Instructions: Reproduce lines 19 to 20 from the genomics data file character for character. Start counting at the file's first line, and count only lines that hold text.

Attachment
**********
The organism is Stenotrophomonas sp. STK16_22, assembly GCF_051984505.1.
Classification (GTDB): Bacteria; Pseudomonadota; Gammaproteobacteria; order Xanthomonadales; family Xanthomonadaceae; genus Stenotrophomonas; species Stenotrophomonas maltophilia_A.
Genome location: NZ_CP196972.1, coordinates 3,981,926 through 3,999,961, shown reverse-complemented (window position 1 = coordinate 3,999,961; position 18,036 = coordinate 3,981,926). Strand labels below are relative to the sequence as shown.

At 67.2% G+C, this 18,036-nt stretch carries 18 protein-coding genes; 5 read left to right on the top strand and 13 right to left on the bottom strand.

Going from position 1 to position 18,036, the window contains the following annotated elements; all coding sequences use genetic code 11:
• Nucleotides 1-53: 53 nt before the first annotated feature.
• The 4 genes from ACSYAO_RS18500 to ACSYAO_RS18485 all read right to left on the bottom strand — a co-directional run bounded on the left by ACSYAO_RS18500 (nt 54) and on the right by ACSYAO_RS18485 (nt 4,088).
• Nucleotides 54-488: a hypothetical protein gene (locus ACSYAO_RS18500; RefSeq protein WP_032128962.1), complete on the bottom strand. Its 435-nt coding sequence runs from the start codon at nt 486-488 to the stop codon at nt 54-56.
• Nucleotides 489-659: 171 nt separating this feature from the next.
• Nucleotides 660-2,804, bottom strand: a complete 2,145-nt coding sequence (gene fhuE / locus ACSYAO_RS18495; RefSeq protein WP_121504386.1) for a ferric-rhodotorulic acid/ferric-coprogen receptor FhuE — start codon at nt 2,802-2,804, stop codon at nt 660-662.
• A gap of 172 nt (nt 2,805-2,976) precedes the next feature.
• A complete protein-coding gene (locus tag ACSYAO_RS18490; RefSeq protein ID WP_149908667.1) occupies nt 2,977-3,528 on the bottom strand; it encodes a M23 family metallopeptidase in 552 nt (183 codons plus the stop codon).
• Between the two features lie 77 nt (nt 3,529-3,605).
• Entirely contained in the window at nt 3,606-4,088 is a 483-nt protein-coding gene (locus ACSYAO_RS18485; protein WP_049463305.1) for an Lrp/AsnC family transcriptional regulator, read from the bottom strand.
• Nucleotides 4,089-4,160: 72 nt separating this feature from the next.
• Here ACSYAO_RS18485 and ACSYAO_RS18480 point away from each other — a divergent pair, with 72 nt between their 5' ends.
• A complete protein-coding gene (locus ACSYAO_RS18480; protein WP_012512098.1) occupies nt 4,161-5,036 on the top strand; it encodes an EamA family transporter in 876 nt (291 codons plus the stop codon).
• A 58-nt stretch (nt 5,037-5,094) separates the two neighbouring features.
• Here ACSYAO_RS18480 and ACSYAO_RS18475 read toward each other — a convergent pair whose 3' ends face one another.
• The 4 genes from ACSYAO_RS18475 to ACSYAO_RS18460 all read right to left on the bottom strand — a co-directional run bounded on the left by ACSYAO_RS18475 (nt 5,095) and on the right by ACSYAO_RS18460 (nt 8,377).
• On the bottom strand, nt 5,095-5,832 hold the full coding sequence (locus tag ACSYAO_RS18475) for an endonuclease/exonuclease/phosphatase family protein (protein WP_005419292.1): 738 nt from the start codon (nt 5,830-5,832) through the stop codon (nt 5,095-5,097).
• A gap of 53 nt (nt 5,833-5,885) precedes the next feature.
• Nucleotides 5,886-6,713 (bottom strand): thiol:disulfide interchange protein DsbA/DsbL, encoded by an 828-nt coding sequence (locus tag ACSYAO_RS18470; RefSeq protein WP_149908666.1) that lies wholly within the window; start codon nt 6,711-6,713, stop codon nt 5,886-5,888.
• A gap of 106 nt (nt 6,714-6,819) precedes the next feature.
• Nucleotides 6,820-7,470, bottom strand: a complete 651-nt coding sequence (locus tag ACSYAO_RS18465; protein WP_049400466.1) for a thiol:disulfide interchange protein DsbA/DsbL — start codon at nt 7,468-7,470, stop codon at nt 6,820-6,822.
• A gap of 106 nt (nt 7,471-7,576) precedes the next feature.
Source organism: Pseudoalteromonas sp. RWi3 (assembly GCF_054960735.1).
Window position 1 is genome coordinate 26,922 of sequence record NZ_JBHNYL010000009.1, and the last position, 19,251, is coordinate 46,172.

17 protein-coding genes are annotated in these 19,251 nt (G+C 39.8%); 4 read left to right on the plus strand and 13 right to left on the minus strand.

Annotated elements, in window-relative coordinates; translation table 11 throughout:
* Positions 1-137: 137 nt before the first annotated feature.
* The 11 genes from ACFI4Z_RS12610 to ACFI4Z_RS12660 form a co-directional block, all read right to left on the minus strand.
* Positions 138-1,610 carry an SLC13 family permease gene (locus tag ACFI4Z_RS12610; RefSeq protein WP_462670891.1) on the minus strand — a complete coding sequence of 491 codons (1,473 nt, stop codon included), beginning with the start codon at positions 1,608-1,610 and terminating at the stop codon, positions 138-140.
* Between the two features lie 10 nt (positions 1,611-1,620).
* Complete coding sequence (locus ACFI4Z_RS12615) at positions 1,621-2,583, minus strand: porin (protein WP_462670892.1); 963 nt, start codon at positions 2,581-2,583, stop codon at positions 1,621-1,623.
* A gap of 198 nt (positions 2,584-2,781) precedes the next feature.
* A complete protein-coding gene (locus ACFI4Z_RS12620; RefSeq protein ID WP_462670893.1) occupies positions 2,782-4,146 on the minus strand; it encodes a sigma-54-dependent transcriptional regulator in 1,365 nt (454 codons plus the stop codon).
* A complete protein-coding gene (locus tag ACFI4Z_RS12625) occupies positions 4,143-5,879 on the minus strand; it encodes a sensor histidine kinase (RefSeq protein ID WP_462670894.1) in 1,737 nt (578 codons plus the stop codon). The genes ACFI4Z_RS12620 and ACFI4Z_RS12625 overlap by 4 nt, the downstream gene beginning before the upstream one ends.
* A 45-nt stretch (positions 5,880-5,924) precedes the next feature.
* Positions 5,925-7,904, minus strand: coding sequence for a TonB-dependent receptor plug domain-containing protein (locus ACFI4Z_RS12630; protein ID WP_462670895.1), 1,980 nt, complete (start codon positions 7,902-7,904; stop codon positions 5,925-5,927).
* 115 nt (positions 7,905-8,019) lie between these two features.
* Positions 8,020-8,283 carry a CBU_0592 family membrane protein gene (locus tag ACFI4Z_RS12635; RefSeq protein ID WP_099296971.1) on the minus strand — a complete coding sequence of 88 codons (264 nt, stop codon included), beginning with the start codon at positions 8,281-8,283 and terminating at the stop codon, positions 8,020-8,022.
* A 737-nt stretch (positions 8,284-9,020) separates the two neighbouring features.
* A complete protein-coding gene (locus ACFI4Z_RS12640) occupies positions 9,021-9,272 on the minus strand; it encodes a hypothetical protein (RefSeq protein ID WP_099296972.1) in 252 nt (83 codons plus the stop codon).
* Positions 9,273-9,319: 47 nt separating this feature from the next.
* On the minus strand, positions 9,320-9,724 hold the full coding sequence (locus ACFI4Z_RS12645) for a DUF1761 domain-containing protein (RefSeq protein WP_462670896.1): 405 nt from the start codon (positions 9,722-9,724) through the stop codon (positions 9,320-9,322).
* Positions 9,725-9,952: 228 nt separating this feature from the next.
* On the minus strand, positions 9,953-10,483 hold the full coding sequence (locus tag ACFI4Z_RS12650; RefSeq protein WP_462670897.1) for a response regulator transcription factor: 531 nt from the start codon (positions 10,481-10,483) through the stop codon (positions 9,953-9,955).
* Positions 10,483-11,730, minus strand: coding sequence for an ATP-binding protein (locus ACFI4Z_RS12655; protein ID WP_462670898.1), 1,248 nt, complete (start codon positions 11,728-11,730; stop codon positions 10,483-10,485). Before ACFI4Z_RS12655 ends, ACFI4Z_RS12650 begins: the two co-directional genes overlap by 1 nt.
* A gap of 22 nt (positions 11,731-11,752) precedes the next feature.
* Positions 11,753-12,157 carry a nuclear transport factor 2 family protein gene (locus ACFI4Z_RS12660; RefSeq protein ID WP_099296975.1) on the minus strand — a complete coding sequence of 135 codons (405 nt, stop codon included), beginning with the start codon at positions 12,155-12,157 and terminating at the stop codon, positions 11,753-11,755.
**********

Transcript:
• Here ACSYAO_RS18480 and ACSYAO_RS18475 read toward each other — a convergent pair whose 3' ends face one another.
• The 4 genes from ACSYAO_RS18475 to ACSYAO_RS18460 all read right to left on the bottom strand — a co-directional run bounded on the left by ACSYAO_RS18475 (nt 5,095) and on the right by ACSYAO_RS18460 (nt 8,377).